AF: Does taking part in the W Series and having the opportunity to race a formula car change your ambitions beyond the 2019 season?
EH: My plans have always been to race in GT cars, but not because I didn’t want to race in formula cars – it was mainly the fact our budget could only stretch to racing in GT cars. So my long term goal was to rise up the Porsche pyramid and race in the Le Mans 24hr. Now that W Series has come about and is fully funding 18 girls to race around Europe in F3 cars with a prize pot of $1.5 million dollars at the end of the year, who knows what the future holds for us.
AF: We hear a lot about drivers struggling for funding to help them onto the junior ladder. Could you tell us why funding is so vital for young racing drivers?
EH: Unfortunately funding plays a big part in motorsport, and it’s why we sometimes don’t get to see some really talented drivers make it all the way, or indeed start their journey. I’ve been very fortunate, of course, and now have some great sponsors such as Porsche Centre South London, Landmark Underwriting and others. Motor racing costs money, it’s as simple as that, so we make sure we really work hard with our sponsors and partners to create value and make sure we’re attracting new sponsors along the journey.
AF: When do you think we will see the next woman racing in Formula 1, and what role do you think W Series will play in making this a reality?
EH: I definitely think W Series has created a platform to give 18 women this year the best opportunity to rise up from F3 into either F2, Formula E or even F1, so I really hope that in the next couple of years we will see a woman racing in Formula 1. It all comes down to opportunity and W Series is definitely the start of that journey.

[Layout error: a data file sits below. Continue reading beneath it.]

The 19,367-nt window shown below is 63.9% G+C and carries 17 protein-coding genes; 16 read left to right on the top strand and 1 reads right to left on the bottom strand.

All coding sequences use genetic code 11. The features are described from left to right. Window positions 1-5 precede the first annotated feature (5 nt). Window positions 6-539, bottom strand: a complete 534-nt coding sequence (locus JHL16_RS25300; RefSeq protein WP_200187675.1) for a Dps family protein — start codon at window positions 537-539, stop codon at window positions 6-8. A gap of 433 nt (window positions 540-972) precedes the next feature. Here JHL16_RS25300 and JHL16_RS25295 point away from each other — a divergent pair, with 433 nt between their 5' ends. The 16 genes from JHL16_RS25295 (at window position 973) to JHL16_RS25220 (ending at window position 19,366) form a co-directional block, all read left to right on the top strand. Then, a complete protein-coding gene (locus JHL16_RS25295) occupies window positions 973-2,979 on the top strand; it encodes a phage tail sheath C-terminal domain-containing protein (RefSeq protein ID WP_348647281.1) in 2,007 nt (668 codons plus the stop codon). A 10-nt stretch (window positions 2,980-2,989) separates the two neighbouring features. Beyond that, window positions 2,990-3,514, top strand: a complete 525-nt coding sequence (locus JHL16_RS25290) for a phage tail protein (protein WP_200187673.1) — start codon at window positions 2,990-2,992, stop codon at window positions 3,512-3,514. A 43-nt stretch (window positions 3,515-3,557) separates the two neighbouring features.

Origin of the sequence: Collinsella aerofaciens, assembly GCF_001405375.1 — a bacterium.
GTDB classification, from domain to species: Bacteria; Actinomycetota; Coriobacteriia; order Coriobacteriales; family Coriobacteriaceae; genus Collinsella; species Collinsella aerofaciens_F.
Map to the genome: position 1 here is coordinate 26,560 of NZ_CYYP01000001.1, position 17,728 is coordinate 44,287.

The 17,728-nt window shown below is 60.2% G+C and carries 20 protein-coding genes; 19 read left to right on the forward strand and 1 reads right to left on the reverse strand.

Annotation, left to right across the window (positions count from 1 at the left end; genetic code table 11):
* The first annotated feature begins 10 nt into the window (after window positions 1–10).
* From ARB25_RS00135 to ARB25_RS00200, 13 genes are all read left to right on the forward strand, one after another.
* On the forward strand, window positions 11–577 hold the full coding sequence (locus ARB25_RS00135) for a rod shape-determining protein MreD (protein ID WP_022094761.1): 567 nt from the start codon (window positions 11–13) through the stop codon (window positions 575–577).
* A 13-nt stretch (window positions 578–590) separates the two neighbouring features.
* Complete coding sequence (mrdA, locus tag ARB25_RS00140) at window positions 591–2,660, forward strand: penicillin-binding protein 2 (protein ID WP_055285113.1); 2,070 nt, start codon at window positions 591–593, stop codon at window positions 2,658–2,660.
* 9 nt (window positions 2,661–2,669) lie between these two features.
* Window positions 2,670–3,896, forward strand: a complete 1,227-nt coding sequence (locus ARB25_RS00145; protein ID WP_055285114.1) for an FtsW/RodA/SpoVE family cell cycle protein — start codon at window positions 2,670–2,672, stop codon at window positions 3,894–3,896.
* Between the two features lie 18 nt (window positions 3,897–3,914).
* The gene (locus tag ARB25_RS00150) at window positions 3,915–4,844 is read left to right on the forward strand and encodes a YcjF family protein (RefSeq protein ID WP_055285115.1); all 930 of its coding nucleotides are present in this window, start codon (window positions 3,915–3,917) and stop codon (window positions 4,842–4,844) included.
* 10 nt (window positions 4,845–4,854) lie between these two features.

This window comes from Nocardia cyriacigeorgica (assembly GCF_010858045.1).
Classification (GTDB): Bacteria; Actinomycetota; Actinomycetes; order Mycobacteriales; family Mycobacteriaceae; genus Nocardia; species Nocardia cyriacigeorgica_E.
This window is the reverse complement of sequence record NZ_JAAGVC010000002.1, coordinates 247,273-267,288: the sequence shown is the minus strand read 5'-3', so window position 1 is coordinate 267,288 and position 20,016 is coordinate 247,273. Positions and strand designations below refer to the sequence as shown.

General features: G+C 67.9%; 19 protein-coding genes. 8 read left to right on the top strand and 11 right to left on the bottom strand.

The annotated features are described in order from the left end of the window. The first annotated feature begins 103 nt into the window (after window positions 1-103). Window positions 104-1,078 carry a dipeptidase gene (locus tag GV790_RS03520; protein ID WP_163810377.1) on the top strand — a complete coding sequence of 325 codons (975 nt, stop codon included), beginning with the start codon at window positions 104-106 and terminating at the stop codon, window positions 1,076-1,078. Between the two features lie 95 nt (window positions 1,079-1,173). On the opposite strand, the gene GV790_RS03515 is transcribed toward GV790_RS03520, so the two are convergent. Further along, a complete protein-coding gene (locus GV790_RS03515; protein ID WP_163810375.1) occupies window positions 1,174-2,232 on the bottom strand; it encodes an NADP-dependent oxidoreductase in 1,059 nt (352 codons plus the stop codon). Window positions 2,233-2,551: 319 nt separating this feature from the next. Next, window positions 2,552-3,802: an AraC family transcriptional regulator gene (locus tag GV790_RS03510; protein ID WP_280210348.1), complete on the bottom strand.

AF: How did you first get involved in motorsport? Did you always want to be a driver, or did you consider other roles within the industry?
EH: I got into motorsport through my dad. As a young girl I remember going to watch him race at the Monaco Kart Cup and at the time I was doing Ballet and Tap dancing and I asked him if I could get into racing. To my surprise, for my 8th Birthday I got given a kart and that’s where it all started! I’ve wanted to succeed as a professional racing driver ever since.
AF: Finally, what advice would you give for young women hoping to pursue a career in motorsport, either as drivers or in any other capacity?
EH: I think it’s important that we get more women into motorsport whether it be as a driver, mechanic, engineer or on the media side, so my advice to any young women hoping to pursue a career in motorsport would be go for it, as there are so many opportunities that come up and it can be such a rewarding job.
At 20 years old, Jamie Chadwick has already achieved several impressive feats, starting with becoming the first female British GT champion in 2015, and, in 2018, becoming the first woman to win a British Formula 3 race.
February this year also saw her become the first woman to win the MRF Challenge championship, taking 3 out of 5 wins at the final round and snatching the title lead from Max Defourny on the penultimate day of the season. Chadwick won the final race in style, starting by launching her car between the two front-row starters and up to first, where she remained, fighting off a charge from Patrik Pasma behind her. With the race and the season complete, Chadwick now had her first single-seater championship title under her belt, a moment that she described as ‘huge’ for her career.
Could Chadwick continue to build on her achievements so far and carve out a path to the very top of motorsport that could potentially see her as the first female Formula 1 entrant in over 25 years?
In 2019, half the Formula 1 field will be 25 or under. The concern that accompanies this is that there could be limited space for new recruits over the next few years, so, in order to join the fold, drivers will have to produce something really special. Chadwick’s next steps will therefore be crucial in deciding whether she has a chance of making it to F1 or not.